Good Fleas

Pompano Go Crazy When the Sand Comes to Life

T.M. Golub May 11, 2017

I remember as a kid scanning the shoreline looking for the signs of sand fleas, leading to happy digging in order to uncover the small crustaceans. Nothing was as much fun in the absence of waves considering the resulting playground. Little did one know given age and fishing inexperience as to the favored bait of Florida pompano, the highly desired and popular fish that roam the state’s sandy shorelines.

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As sand fleas mature they learn to ride the surf along with the tide, while older bugs tend to colonize within the swash zone. Photo: Doughertyphotos.com

Florida is famous for many things notwithstanding its subtropical climate, amusement parks and white sand beaches extending for 600 miles around a jutting peninsula. Pompano can be listed in the same category as a likely attraction for tourists, locals and chefs alike given its accessible abundance and opaque flesh that’s perfect for the skillet.

...the organisms that live in this zone have uniquely adapted to the harsh extremes.

With a diet rich in crustaceans, fillets have a mild flavor and inspire dishes coupled with sauces comprising white wine, shrimp and crabmeat. But to get there, you have to catch this species using bait gathered on scene. Techniques utilized to capture these critters are tailor-made for the beachcomber in all of us, using store-bought or homemade rakes built to sift and filter sand at the water’s edge.

Also known as mole crabs, sand fleas have a hard, rounded shell covering several sets of tiny legs meant for paddling through the water or digging in wet sand. Subject to turbulent wave action, extreme temperature changes, tidal fluctuations and a constant barrage from predatory game fish and pesky birds, the organisms that live in this zone have uniquely adapted to the harsh extremes. Being small, their size can be anywhere from a half inch to an inch with females slightly larger, while all devoid of the claws that characterize their crabby cousins.

During their reproductive season, female sand fleas lay roughly 50,000 eggs per month in the sand, taking approximately 30 days to develop. Some anglers believe the orange hue of a female’s egg bundle is what attracts the pompano to the sand flea when feeding. Jigs meant specifically for pompano like Doc’s Goofy Jigs tend to have elements of orange or pink in color due to this natural occurrence.

Upon hatching usually just after sunset or when waves and tide tend to be at their peak, juvenile sand fleas will then begin free swimming into the surf. At sea, they will spend the next 3- to 6-months maturing, then it’s back to the beach to meet up with older bugs who spent the winter months buried within the damp sand in the swash zone.

As waves break and recede, sand fleas will extend feeder antennae to collect nutrients to feed upon. When receding wash takes the form of a V pattern, this notes clustered colonies for the taking. Accompanied with a sand flea rake, stand at the water’s edge, look for the V patterns and scoop just after the next wave comes and goes. While you can certainly catch them during any hour of the day, I’ve found sand fleas tend to concentrate more toward periods of high water. Additionally, the presence of sand fleas will be a direct correlation to the water clarity and sediment on your chosen beach, so it’s best to avoid areas that have experienced recent beach replenishment projects in favor of more natural and undisturbed shorelines.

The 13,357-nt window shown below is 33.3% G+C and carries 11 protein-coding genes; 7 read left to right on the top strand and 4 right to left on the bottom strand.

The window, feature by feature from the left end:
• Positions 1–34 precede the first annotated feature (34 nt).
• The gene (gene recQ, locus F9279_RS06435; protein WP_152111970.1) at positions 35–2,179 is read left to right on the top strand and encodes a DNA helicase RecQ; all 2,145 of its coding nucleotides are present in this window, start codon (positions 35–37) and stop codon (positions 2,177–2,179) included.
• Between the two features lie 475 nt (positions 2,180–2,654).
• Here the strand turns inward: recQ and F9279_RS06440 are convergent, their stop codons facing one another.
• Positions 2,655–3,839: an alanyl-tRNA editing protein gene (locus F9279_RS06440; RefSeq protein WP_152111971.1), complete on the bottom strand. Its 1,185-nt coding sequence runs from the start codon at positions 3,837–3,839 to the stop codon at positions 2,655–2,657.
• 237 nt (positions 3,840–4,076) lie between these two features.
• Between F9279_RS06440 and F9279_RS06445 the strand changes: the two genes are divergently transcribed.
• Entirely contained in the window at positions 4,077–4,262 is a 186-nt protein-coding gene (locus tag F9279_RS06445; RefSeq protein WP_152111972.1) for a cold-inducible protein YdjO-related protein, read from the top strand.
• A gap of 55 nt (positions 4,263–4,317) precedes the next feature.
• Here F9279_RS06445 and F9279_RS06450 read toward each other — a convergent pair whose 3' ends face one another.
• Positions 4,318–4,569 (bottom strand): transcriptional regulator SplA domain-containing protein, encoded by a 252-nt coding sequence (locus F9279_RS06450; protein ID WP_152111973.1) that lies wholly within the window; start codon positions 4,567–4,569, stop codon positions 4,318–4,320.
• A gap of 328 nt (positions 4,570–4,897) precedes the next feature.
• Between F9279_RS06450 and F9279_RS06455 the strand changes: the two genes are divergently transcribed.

If your mission is to capture these bugs for bait, do so considering sand fleas don’t normally survive outside their habitat for too long. While on the beach, some damp sand in a small container out of the sun will be good for preserving your live sand flea catch. When needing the bait for future use within a few days, place in the refrigerator in a cooler or container with ice. If your object is to utilize them for a coming fishing excursion, it is recommended you prepare the sand fleas accordingly to maximize their effectiveness.

Start by rinsing your sand fleas to assist in helping remove their secreted excrement that will speed up the decaying process if frozen as is. From here, dunk the sand fleas in a pot of boiling water for no more than 15 seconds. Immediately rinse with cold water to stop the cooking process and pack in a heavy-duty Ziploc or Tupperware container and place in the freezer. If you don’t package appropriately the crabs will be brittle once thawed and won’t remain on the hook after a cast. If you leave them in the boiling water for too long the shells will become soft and also fall off the hook with minimal disturbance.

Scientists and seasoned salts agree that it’s likely pompano migrate along with healthy and abundant sand flea populations, lending credence to those who only use this bait in their desire to land a one- to three-pound pompano for the skillet. From inexperienced fishermen to those with more catches to their name, the smell of a lonely beachside early in the morning raking for sand fleas and finding oodles in the scoop will get anyone excited knowing what comes next.

 

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